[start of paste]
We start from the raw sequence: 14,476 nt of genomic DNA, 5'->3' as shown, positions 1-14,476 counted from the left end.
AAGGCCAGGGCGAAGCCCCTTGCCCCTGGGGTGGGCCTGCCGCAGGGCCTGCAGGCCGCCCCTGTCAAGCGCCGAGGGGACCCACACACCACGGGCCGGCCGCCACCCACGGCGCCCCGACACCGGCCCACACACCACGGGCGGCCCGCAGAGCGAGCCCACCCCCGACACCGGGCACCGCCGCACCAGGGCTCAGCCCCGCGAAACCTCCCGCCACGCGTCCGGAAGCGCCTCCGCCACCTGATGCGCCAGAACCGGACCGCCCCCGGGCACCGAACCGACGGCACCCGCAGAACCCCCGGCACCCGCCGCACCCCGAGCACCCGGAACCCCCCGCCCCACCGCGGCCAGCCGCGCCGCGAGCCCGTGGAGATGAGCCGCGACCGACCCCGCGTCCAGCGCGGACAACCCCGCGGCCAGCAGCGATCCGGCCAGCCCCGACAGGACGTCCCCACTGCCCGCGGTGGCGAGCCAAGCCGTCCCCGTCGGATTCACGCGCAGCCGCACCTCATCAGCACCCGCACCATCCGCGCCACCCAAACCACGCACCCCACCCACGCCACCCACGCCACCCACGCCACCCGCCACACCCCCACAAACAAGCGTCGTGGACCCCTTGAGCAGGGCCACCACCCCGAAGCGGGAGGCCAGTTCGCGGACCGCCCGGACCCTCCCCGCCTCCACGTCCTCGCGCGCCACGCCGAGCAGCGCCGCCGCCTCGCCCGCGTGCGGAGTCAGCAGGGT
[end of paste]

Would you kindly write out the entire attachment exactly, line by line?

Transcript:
We start from the raw sequence: 14,476 nt of genomic DNA, 5'->3' as shown, positions 1-14,476 counted from the left end.
AAGGCCAGGGCGAAGCCCCTTGCCCCTGGGGTGGGCCTGCCGCAGGGCCTGCAGGCCGCCCCTGTCAAGCGCCGAGGGGACCCACACACCACGGGCCGGCCGCCACCCACGGCGCCCCGACACCGGCCCACACACCACGGGCGGCCCGCAGAGCGAGCCCACCCCCGACACCGGGCACCGCCGCACCAGGGCTCAGCCCCGCGAAACCTCCCGCCACGCGTCCGGAAGCGCCTCCGCCACCTGATGCGCCAGAACCGGACCGCCCCCGGGCACCGAACCGACGGCACCCGCAGAACCCCCGGCACCCGCCGCACCCCGAGCACCCGGAACCCCCCGCCCCACCGCGGCCAGCCGCGCCGCGAGCCCGTGGAGATGAGCCGCGACCGACCCCGCGTCCAGCGCGGACAACCCCGCGGCCAGCAGCGATCCGGCCAGCCCCGACAGGACGTCCCCACTGCCCGCGGTGGCGAGCCAAGCCGTCCCCGTCGGATTCACGCGCAGCCGCACCTCATCAGCACCCGCACCATCCGCGCCACCCAAACCACGCACCCCACCCACGCCACCCACGCCACCCACGCCACCCGCCACACCCCCACAAACAAGCGTCGTGGACCCCTTGAGCAGGGCCACCACCCCGAAGCGGGAGGCCAGTTCGCGGACCGCCCGGACCCTCCCCGCCTCCACGTCCTCGCGCGCCACGCCGAGCAGCGCCGCCGCCTCGCCCGCGTGCGGAGTCAGCAGGGT